Mike Snelling AFC 1941-

Mike Snelling was the pilot for the Sea Eagle missile firing; on test ranges.
British Aerospace's new all-British lightweight fighter,the single-seat Hawk 200,took off from Dunsfold aerodrome on May 19 1986, 11 days ahead of schedule, on a first flight of lhr 18min. The aircraft was flown by BAe's chief test pilot, Mike Snelling.

Wednesday, April 12, 2006

Christian Worning 1957-

Chris Worning was born in Copenhagen,Denmark in 1957. He joined the Royal Danish Air Force (RDAF) in November 1976 for basic training at Vance AFB,Oklahoma,USA and graduated in August 1978. He joined the 730th Fighter Bomber Squadron at Skrystrup AFB flying the F-100D.

In October 1981 he attended the Danish Air Force Academy,returning to Skrydstrup in June 1984 for conversion to the F-16A/. He served in the 722th All Weather Fighter/Attack Sqn and completed the F-16 Fighter Weapons Instructor training in 1986.

During 1987,he attended the Empire Test Pilots School at Boscombe Down and following graduation he was assigned to the Tactical Air Command,Denmark. There he was respnsible for all fixed wing test activities amd was F-16 project pilot for the RDAF. He completed varioos certification programmes on the F-16,F-35 Draken and Gulfstream III.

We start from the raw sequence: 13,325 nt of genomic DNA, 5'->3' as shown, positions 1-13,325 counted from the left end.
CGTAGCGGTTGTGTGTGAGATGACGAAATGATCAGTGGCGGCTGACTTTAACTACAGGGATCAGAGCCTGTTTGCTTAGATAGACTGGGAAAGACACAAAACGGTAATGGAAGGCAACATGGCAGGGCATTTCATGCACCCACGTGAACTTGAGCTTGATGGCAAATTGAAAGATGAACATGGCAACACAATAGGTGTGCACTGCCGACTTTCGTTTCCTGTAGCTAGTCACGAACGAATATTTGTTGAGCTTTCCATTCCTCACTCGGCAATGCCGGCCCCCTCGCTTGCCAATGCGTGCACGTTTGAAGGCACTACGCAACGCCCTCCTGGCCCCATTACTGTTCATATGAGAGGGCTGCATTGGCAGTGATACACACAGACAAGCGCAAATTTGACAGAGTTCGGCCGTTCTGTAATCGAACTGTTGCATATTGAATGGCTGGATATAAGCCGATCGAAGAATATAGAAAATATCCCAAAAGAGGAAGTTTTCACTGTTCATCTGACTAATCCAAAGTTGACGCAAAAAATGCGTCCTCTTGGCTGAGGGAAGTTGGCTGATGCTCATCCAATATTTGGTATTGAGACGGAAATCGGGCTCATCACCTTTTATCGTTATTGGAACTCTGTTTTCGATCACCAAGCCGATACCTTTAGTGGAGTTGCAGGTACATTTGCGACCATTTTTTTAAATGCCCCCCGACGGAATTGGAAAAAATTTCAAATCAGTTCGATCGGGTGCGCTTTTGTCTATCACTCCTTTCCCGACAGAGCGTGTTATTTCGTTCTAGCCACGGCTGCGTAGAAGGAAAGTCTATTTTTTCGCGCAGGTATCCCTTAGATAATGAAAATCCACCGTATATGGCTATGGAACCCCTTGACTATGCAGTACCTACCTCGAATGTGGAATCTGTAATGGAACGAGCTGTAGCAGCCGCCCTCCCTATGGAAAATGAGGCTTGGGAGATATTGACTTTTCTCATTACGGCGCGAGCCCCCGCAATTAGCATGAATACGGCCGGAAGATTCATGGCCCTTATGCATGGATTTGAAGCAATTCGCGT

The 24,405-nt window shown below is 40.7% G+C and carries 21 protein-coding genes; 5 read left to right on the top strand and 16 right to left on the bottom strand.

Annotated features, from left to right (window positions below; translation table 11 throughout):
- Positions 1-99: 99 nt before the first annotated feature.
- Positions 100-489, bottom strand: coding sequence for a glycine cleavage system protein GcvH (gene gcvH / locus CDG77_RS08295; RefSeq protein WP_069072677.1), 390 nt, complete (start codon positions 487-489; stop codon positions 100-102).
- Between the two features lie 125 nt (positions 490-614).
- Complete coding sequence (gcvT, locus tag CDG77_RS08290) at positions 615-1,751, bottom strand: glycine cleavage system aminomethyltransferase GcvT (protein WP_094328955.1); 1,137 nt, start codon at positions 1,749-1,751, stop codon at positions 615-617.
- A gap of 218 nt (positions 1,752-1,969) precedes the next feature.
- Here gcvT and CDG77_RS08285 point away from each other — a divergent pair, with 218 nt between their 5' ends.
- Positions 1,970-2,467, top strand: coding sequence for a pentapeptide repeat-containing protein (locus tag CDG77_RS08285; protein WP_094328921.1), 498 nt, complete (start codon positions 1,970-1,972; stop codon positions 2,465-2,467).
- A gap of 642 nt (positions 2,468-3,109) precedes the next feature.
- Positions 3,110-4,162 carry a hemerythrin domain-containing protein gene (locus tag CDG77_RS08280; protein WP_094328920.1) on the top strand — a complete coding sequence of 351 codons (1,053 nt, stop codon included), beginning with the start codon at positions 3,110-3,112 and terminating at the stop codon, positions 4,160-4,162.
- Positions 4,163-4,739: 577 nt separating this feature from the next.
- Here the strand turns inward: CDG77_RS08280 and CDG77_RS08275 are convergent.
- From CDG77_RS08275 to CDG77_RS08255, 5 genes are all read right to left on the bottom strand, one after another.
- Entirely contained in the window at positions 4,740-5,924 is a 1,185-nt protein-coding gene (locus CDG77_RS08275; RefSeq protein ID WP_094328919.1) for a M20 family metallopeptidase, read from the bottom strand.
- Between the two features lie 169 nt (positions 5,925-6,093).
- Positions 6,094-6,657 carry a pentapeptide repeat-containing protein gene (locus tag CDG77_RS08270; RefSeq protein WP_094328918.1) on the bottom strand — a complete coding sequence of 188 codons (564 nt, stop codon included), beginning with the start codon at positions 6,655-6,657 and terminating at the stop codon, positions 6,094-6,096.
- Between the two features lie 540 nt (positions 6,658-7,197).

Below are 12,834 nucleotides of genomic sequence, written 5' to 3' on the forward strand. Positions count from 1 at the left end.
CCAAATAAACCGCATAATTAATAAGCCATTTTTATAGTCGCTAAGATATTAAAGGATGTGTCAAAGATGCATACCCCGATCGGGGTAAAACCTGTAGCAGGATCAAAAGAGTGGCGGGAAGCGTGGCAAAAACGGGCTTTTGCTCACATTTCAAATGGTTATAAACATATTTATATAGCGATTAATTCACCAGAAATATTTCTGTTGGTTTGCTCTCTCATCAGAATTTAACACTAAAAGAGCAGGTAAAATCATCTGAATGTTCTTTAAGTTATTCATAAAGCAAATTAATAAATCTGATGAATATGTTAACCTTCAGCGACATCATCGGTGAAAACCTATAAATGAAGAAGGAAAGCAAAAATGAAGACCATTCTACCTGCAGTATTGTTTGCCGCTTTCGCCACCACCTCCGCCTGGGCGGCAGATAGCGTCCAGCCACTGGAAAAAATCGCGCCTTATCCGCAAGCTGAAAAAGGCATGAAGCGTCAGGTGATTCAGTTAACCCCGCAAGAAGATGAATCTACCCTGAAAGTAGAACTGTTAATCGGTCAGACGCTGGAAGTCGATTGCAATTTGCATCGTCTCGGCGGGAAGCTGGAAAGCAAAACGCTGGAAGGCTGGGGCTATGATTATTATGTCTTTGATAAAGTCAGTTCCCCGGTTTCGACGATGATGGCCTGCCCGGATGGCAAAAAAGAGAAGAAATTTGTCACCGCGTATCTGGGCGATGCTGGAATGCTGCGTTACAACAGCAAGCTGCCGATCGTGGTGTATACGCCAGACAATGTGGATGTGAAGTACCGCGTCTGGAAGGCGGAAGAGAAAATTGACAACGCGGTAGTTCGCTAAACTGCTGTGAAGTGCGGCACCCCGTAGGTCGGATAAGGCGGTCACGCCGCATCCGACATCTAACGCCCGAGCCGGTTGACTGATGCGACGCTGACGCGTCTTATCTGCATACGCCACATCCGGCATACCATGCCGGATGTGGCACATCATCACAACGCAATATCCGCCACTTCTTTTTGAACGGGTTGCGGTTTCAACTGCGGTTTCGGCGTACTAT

Chris Worning left the RDAF in March 1991 to join Dornier Luftfahrt GmbH in Oberpfaffenhofen,Germany as a Test Pilot. While at Dornier, he flew the Do228 and the Canadair Challneger. He participated in the entire test programme for the Do328 Regional airliner. In December 1995, he returned to military test flying when he joined the flight test department at European Aeronautic Defence and Space Company (EADS) in Manching,Germany.

Since July 1998,he has served as EADS's Eurofighter Project Pilot in Germany. He currently flies the Eurofighter,F-4 Phantom,Tornado and Citation jets. He has flown more than 5000 hours in 43 different aircraft types. He is a fellow of SETP.